Richard’s stint with the corrupt insurance company shows how the burdens of life can force people to lower their ethical standards. In the preceding chapters, Richard has proven himself to be a principled person. He resists theft until despair drives him reluctantly to steal, he cares for his mother and supports his family, and he vigorously protests hypocrisy within his family and at his graduation. Numerous episodes have demonstrated that Richard has a highly developed sense of justice. Here, however, we are surprised to see him fully participate in the dirty dealings of the insurance agents, particularly their mistreatment of women and their illegal policy swaps. Before we can condemn Wright’s actions too strongly, however, he is careful to outline why he chooses to work at the insurance company: “I could quit and starve. But I did not feel that being honest was worth the price of starvation.” Wright suggests that at a certain point of physical desperation, ethical behavior becomes an unaffordable luxury. In a sense, this statement is an extension of Wright’s assertion in Chapter 10 that black theft and dishonesty are justified in light of the unfairness of their economic arrangements with whites. Yet Wright is making a different point here. In Chapter 10, he is concerned with the survival of the entire black race in America, saying that blacks sometimes have no way to get ahead aside from defrauding their white oppressors. Here, however, Wright is more concerned with personal survival, asserting that each person’s will to survive can lead to unfair action against any group, even his own race.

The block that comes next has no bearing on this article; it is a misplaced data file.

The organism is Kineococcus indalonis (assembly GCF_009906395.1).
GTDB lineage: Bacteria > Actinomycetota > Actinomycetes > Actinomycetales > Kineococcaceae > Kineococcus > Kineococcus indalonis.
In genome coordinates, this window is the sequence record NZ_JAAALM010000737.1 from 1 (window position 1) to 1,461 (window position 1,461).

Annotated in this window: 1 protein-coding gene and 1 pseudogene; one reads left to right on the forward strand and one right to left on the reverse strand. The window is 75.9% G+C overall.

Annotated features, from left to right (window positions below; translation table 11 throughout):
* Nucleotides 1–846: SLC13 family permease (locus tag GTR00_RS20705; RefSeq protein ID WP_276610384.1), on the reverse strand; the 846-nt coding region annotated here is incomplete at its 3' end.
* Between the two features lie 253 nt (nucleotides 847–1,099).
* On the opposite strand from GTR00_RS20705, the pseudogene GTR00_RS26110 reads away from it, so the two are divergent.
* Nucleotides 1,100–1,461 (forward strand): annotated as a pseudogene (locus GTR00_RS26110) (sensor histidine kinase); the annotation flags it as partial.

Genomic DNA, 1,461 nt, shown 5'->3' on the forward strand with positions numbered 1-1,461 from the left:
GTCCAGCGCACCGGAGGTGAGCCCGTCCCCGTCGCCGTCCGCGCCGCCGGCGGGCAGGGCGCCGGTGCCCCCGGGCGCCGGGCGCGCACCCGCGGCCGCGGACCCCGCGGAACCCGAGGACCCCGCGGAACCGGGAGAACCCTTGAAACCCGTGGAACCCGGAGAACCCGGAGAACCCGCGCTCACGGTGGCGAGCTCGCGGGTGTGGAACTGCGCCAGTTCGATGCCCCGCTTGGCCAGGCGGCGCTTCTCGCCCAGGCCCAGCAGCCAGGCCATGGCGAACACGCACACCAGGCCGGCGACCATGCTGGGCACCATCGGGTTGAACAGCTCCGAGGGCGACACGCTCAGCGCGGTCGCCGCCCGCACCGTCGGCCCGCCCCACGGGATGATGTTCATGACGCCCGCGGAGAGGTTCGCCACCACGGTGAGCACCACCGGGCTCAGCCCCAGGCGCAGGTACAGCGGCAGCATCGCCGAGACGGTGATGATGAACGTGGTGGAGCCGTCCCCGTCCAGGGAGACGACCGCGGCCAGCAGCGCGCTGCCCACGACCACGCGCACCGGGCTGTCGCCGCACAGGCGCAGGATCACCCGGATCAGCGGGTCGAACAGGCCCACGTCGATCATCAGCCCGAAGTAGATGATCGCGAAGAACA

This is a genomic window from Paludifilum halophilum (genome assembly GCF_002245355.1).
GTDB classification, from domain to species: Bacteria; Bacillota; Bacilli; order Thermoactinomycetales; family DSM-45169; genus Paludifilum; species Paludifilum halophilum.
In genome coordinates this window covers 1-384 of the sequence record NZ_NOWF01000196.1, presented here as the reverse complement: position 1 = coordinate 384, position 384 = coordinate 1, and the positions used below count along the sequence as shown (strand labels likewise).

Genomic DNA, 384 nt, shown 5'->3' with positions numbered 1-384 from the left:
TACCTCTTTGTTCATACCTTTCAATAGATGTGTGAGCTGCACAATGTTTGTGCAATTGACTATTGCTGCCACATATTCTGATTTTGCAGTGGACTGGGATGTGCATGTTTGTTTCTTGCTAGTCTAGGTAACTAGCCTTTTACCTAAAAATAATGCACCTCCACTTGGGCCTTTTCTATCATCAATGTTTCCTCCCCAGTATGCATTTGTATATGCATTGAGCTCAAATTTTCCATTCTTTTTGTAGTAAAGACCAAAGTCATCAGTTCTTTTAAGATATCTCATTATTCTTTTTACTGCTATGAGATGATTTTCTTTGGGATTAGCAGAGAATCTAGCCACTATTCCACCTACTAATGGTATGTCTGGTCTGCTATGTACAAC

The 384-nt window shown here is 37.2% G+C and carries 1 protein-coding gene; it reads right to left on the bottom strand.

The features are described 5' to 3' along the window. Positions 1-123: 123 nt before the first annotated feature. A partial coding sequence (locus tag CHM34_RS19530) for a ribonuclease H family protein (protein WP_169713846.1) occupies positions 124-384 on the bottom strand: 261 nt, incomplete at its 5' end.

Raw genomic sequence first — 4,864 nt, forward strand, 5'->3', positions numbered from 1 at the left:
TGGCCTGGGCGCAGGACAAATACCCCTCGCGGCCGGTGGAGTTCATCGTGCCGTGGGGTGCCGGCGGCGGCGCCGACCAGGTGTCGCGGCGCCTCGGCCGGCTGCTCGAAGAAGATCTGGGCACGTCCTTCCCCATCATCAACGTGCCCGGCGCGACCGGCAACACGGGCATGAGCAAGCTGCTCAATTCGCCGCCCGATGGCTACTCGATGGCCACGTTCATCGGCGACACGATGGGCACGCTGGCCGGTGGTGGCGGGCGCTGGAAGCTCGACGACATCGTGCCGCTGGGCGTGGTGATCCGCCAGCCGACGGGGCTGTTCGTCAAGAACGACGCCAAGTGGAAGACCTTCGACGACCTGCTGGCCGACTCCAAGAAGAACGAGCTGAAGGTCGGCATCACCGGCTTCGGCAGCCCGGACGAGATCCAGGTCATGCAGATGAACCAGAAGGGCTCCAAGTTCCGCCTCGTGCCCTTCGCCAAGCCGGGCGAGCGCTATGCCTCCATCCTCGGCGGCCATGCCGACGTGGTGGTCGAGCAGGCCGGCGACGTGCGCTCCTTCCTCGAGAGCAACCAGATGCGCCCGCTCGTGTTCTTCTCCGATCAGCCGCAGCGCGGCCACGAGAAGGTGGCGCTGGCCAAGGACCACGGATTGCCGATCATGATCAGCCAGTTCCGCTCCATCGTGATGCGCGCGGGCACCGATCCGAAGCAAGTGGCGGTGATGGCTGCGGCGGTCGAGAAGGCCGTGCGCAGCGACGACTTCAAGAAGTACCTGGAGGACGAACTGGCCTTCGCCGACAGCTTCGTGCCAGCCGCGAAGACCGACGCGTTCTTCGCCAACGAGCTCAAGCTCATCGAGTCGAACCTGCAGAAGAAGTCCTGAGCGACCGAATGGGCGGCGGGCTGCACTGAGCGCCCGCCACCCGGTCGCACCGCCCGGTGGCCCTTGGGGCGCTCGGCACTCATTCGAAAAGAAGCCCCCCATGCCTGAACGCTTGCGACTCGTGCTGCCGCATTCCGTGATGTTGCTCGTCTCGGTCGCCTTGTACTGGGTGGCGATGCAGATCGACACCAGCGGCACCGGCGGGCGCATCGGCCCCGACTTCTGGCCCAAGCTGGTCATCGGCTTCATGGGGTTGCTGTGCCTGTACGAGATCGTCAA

Richard’s inability to identify fully with any of the groups he encounters in this chapter—the black literary group, the Garveyites, or the Communists—is an extension of the problems he experiences with the black community in the South. Throughout his life in the South, Richard struggles with a black culture that tries to reshape him according to what it believes he should be: in Richard’s case, he should be less bookish, more obedient, and more religious. Richard has too strong a sense of self to suffer an identity imposed from without, so he eternally appears out of step with his home community. A similar situation occurs in Richard’s interactions with these new groups in Chicago. In order to join the black literary group, the Garveyites, or the Communists, he must commit himself entirely to sexual obsessions, a nostalgic desire to return to Africa, or an ardent belief that revolution is the only solution. Richard cannot reduce his identity to any one idea, however, and therefore once again finds himself unable to march in step with a group.
The final paragraphs of this chapter create an apocalyptic mood. The apocalyptic writing found in the Bible describes a time of decadence, corruption, and suffering as the necessary precursor to the inauguration of God’s rule on earth—in essence, an expression of the folk proverb “It’s always darkest before dawn.” At the end of this chapter of Black Boy, the new apartment to which Richard moves his family is described as “dismal,” with cracking plaster and sagging stairs. Richard feels “bleak” and worries that he has not “done what I had come to the city to do.” Moreover, when he finally resorts to getting food at the relief station, he feels that he has “come to the end of something.” The image of the drooping, rotting apartment combines with the language of finality and despair to create an apocalyptic mood. In light of the biblical definition and the proverb about dark and dawn, this mood suggests that a significant change in Richard’s life may be imminent.